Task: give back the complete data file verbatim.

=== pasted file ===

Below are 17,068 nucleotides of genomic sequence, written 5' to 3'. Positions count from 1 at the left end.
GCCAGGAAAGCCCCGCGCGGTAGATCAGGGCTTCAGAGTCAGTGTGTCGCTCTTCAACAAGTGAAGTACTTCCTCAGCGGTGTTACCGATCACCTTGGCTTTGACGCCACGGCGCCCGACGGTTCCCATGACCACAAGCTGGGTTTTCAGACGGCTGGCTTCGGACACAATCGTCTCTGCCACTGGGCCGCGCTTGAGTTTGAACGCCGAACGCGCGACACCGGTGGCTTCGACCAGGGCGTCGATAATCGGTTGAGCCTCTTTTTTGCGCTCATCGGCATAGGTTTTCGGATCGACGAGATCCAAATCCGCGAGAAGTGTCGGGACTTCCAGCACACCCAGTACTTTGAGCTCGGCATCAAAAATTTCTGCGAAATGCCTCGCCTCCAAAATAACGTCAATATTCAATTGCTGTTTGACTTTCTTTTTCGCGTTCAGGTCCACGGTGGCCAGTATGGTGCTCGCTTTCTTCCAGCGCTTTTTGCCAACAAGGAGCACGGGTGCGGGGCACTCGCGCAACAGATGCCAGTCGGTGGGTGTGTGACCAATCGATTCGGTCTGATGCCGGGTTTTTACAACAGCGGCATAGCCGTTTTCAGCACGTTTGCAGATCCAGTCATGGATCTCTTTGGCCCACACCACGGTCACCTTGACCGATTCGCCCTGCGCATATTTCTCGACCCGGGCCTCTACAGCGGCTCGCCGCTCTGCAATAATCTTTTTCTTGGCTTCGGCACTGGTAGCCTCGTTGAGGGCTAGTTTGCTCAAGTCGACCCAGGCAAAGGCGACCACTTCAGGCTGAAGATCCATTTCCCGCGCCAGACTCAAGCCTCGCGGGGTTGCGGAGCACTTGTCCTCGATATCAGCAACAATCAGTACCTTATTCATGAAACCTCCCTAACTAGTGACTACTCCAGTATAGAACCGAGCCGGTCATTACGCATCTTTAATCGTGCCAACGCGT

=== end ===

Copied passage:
Below are 17,068 nucleotides of genomic sequence, written 5' to 3'. Positions count from 1 at the left end.
GCCAGGAAAGCCCCGCGCGGTAGATCAGGGCTTCAGAGTCAGTGTGTCGCTCTTCAACAAGTGAAGTACTTCCTCAGCGGTGTTACCGATCACCTTGGCTTTGACGCCACGGCGCCCGACGGTTCCCATGACCACAAGCTGGGTTTTCAGACGGCTGGCTTCGGACACAATCGTCTCTGCCACTGGGCCGCGCTTGAGTTTGAACGCCGAACGCGCGACACCGGTGGCTTCGACCAGGGCGTCGATAATCGGTTGAGCCTCTTTTTTGCGCTCATCGGCATAGGTTTTCGGATCGACGAGATCCAAATCCGCGAGAAGTGTCGGGACTTCCAGCACACCCAGTACTTTGAGCTCGGCATCAAAAATTTCTGCGAAATGCCTCGCCTCCAAAATAACGTCAATATTCAATTGCTGTTTGACTTTCTTTTTCGCGTTCAGGTCCACGGTGGCCAGTATGGTGCTCGCTTTCTTCCAGCGCTTTTTGCCAACAAGGAGCACGGGTGCGGGGCACTCGCGCAACAGATGCCAGTCGGTGGGTGTGTGACCAATCGATTCGGTCTGATGCCGGGTTTTTACAACAGCGGCATAGCCGTTTTCAGCACGTTTGCAGATCCAGTCATGGATCTCTTTGGCCCACACCACGGTCACCTTGACCGATTCGCCCTGCGCATATTTCTCGACCCGGGCCTCTACAGCGGCTCGCCGCTCTGCAATAATCTTTTTCTTGGCTTCGGCACTGGTAGCCTCGTTGAGGGCTAGTTTGCTCAAGTCGACCCAGGCAAAGGCGACCACTTCAGGCTGAAGATCCATTTCCCGCGCCAGACTCAAGCCTCGCGGGGTTGCGGAGCACTTGTCCTCGATATCAGCAACAATCAGTACCTTATTCATGAAACCTCCCTAACTAGTGACTACTCCAGTATAGAACCGAGCCGGTCATTACGCATCTTTAATCGTGCCAACGCGT